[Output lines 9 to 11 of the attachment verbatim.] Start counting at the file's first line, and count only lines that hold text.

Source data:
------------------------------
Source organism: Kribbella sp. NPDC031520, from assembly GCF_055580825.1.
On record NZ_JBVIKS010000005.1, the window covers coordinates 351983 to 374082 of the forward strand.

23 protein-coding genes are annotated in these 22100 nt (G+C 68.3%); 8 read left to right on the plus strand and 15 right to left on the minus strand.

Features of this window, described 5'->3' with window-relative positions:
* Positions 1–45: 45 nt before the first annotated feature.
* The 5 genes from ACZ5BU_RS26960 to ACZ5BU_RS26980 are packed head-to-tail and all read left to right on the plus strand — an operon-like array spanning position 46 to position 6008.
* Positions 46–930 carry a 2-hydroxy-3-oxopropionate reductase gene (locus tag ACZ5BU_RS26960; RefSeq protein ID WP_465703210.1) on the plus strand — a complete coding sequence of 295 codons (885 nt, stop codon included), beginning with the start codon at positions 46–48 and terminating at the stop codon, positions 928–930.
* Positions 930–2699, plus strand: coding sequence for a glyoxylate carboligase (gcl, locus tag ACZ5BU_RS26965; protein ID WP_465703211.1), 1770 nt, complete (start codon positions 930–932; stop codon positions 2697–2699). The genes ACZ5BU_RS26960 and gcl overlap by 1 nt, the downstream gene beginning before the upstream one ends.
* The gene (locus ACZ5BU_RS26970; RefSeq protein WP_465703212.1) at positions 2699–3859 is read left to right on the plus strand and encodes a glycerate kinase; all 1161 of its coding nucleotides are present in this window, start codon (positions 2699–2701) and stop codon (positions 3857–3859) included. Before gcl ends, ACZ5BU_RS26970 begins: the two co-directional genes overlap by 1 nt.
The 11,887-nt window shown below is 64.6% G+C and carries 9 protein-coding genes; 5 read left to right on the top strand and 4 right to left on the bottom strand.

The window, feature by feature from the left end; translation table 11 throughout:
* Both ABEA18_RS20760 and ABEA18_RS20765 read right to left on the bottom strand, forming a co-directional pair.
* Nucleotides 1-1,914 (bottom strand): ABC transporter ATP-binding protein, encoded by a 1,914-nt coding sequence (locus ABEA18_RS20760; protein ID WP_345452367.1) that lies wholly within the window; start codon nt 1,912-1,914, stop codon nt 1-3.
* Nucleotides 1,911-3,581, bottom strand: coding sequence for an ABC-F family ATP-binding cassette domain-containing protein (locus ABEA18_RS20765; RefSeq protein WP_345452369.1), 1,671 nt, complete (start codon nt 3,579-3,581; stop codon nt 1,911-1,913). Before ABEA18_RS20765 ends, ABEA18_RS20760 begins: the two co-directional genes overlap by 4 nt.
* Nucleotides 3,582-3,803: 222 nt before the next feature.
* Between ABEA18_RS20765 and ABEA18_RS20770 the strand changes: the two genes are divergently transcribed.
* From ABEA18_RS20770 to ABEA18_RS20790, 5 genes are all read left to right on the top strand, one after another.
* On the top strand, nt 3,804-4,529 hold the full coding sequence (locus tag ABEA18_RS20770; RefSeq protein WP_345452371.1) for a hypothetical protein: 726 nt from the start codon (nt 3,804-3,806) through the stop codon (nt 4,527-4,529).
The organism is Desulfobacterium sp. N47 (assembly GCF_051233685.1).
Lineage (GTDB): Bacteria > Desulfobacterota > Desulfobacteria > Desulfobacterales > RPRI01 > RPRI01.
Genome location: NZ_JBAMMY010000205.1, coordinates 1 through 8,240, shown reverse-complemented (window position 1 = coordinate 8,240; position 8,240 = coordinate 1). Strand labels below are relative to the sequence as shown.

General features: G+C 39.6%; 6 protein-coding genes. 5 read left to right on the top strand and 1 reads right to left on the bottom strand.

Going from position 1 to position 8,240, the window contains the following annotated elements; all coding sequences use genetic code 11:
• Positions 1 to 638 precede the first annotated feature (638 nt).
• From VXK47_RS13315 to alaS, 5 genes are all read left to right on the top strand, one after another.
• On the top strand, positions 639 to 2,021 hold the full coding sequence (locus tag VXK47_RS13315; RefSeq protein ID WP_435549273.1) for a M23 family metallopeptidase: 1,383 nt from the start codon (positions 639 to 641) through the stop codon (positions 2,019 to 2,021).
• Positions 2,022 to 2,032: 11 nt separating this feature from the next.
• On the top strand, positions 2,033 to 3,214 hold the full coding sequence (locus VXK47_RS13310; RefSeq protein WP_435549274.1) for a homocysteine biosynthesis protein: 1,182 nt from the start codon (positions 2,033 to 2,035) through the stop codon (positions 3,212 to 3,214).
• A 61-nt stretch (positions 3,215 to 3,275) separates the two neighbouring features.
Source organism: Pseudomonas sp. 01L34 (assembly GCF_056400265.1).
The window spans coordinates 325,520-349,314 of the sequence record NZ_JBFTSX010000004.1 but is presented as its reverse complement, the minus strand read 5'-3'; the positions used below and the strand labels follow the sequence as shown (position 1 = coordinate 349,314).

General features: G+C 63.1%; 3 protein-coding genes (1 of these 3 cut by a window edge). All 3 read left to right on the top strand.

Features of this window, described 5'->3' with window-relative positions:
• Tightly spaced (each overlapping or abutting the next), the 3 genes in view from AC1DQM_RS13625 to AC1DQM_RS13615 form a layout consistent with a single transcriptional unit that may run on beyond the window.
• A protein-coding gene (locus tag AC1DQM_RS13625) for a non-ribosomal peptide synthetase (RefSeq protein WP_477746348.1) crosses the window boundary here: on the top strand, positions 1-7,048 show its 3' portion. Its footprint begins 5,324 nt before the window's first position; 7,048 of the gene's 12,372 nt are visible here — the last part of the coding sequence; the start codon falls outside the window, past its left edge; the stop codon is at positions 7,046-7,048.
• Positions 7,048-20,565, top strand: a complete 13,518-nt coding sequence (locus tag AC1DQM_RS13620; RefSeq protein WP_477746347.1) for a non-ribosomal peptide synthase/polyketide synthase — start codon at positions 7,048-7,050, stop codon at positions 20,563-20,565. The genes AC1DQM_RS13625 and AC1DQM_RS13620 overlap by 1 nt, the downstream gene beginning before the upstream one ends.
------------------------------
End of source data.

* The gene (locus ACZ5BU_RS26970; RefSeq protein WP_465703212.1) at positions 2699–3859 is read left to right on the plus strand and encodes a glycerate kinase; all 1161 of its coding nucleotides are present in this window, start codon (positions 2699–2701) and stop codon (positions 3857–3859) included. Before gcl ends, ACZ5BU_RS26970 begins: the two co-directional genes overlap by 1 nt.
The 11,887-nt window shown below is 64.6% G+C and carries 9 protein-coding genes; 5 read left to right on the top strand and 4 right to left on the bottom strand.

The window, feature by feature from the left end; translation table 11 throughout: